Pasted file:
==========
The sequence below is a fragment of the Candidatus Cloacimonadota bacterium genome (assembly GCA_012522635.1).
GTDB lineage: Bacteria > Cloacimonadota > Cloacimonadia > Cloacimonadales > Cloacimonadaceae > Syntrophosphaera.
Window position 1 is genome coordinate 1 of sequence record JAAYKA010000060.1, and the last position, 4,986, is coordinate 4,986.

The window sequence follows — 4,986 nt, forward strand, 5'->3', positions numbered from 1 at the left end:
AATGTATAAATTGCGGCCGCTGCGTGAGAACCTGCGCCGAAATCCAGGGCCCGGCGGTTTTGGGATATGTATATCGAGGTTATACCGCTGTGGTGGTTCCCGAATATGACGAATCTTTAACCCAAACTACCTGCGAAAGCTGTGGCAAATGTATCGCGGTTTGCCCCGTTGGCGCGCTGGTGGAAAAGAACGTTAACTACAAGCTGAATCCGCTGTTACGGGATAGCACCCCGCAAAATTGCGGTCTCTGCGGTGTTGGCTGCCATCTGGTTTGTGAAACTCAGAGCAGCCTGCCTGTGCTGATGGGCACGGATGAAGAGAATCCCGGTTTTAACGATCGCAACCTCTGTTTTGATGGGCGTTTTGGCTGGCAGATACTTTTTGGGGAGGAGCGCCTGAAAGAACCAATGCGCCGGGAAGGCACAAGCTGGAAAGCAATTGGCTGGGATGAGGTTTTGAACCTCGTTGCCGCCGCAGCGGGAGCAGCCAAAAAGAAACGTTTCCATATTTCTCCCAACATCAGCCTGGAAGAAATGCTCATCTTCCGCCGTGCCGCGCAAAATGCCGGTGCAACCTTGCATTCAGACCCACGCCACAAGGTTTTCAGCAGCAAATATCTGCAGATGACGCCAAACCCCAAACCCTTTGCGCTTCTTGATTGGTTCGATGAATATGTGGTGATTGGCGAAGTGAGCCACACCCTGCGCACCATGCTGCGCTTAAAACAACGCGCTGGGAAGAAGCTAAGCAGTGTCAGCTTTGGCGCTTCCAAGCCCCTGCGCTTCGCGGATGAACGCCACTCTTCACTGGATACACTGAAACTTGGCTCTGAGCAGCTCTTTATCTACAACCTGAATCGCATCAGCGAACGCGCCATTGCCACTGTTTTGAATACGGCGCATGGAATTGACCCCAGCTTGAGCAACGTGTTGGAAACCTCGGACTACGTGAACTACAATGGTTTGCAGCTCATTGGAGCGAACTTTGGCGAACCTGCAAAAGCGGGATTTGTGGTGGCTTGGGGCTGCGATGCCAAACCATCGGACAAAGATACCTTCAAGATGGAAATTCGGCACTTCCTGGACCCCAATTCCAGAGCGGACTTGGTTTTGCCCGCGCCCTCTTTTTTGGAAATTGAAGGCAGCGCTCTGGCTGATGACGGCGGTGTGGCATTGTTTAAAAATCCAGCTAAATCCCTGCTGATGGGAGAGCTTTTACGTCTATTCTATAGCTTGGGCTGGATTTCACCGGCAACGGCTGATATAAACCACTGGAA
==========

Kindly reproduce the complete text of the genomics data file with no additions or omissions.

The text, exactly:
The sequence below is a fragment of the Candidatus Cloacimonadota bacterium genome (assembly GCA_012522635.1).
GTDB lineage: Bacteria > Cloacimonadota > Cloacimonadia > Cloacimonadales > Cloacimonadaceae > Syntrophosphaera.
Window position 1 is genome coordinate 1 of sequence record JAAYKA010000060.1, and the last position, 4,986, is coordinate 4,986.

The window sequence follows — 4,986 nt, forward strand, 5'->3', positions numbered from 1 at the left end:
AATGTATAAATTGCGGCCGCTGCGTGAGAACCTGCGCCGAAATCCAGGGCCCGGCGGTTTTGGGATATGTATATCGAGGTTATACCGCTGTGGTGGTTCCCGAATATGACGAATCTTTAACCCAAACTACCTGCGAAAGCTGTGGCAAATGTATCGCGGTTTGCCCCGTTGGCGCGCTGGTGGAAAAGAACGTTAACTACAAGCTGAATCCGCTGTTACGGGATAGCACCCCGCAAAATTGCGGTCTCTGCGGTGTTGGCTGCCATCTGGTTTGTGAAACTCAGAGCAGCCTGCCTGTGCTGATGGGCACGGATGAAGAGAATCCCGGTTTTAACGATCGCAACCTCTGTTTTGATGGGCGTTTTGGCTGGCAGATACTTTTTGGGGAGGAGCGCCTGAAAGAACCAATGCGCCGGGAAGGCACAAGCTGGAAAGCAATTGGCTGGGATGAGGTTTTGAACCTCGTTGCCGCCGCAGCGGGAGCAGCCAAAAAGAAACGTTTCCATATTTCTCCCAACATCAGCCTGGAAGAAATGCTCATCTTCCGCCGTGCCGCGCAAAATGCCGGTGCAACCTTGCATTCAGACCCACGCCACAAGGTTTTCAGCAGCAAATATCTGCAGATGACGCCAAACCCCAAACCCTTTGCGCTTCTTGATTGGTTCGATGAATATGTGGTGATTGGCGAAGTGAGCCACACCCTGCGCACCATGCTGCGCTTAAAACAACGCGCTGGGAAGAAGCTAAGCAGTGTCAGCTTTGGCGCTTCCAAGCCCCTGCGCTTCGCGGATGAACGCCACTCTTCACTGGATACACTGAAACTTGGCTCTGAGCAGCTCTTTATCTACAACCTGAATCGCATCAGCGAACGCGCCATTGCCACTGTTTTGAATACGGCGCATGGAATTGACCCCAGCTTGAGCAACGTGTTGGAAACCTCGGACTACGTGAACTACAATGGTTTGCAGCTCATTGGAGCGAACTTTGGCGAACCTGCAAAAGCGGGATTTGTGGTGGCTTGGGGCTGCGATGCCAAACCATCGGACAAAGATACCTTCAAGATGGAAATTCGGCACTTCCTGGACCCCAATTCCAGAGCGGACTTGGTTTTGCCCGCGCCCTCTTTTTTGGAAATTGAAGGCAGCGCTCTGGCTGATGACGGCGGTGTGGCATTGTTTAAAAATCCAGCTAAATCCCTGCTGATGGGAGAGCTTTTACGTCTATTCTATAGCTTGGGCTGGATTTCACCGGCAACGGCTGATATAAACCACTGGAA